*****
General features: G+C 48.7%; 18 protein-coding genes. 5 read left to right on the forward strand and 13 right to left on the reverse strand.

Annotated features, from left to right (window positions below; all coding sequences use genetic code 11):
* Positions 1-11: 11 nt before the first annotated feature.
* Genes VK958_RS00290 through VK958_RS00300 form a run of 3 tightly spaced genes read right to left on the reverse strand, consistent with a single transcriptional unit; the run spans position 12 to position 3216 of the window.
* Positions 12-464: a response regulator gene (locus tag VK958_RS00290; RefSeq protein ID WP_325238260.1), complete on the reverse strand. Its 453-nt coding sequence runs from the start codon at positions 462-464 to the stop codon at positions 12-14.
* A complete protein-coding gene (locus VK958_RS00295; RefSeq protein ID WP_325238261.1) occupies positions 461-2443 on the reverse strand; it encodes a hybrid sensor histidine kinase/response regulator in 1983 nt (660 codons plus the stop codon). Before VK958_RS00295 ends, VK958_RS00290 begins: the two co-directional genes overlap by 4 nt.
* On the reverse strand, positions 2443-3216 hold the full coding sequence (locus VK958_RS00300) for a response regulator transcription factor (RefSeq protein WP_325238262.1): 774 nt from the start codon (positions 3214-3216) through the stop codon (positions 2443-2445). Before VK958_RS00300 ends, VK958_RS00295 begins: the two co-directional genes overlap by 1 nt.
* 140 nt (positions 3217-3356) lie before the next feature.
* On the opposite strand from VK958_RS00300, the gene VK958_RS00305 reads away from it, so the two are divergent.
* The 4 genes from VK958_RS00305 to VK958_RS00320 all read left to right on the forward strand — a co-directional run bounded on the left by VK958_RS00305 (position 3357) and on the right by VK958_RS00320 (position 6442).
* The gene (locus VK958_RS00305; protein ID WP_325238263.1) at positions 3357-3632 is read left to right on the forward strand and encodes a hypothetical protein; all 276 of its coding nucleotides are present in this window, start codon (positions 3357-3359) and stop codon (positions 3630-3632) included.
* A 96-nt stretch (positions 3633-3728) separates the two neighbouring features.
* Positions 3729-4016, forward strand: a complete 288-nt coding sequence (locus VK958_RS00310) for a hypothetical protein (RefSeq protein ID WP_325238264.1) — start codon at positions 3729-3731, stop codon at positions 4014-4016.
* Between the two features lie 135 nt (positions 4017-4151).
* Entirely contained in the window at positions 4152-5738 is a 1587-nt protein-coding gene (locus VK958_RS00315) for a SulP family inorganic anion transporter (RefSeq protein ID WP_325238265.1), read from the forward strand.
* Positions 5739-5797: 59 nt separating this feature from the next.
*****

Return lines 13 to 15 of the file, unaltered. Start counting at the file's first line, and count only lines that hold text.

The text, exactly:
* Positions 3729-4016, forward strand: a complete 288-nt coding sequence (locus VK958_RS00310) for a hypothetical protein (RefSeq protein ID WP_325238264.1) — start codon at positions 3729-3731, stop codon at positions 4014-4016.
* Between the two features lie 135 nt (positions 4017-4151).
* Entirely contained in the window at positions 4152-5738 is a 1587-nt protein-coding gene (locus VK958_RS00315) for a SulP family inorganic anion transporter (RefSeq protein ID WP_325238265.1), read from the forward strand.